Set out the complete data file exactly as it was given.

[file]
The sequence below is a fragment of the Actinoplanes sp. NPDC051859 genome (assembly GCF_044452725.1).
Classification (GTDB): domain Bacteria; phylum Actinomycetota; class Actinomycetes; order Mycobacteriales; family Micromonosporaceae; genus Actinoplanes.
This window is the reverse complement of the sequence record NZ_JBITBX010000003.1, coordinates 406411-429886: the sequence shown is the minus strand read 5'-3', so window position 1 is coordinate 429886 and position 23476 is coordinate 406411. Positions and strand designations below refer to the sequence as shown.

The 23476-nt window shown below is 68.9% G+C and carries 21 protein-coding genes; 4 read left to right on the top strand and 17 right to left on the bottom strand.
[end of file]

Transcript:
The sequence below is a fragment of the Actinoplanes sp. NPDC051859 genome (assembly GCF_044452725.1).
Classification (GTDB): domain Bacteria; phylum Actinomycetota; class Actinomycetes; order Mycobacteriales; family Micromonosporaceae; genus Actinoplanes.
This window is the reverse complement of the sequence record NZ_JBITBX010000003.1, coordinates 406411-429886: the sequence shown is the minus strand read 5'-3', so window position 1 is coordinate 429886 and position 23476 is coordinate 406411. Positions and strand designations below refer to the sequence as shown.

The 23476-nt window shown below is 68.9% G+C and carries 21 protein-coding genes; 4 read left to right on the top strand and 17 right to left on the bottom strand.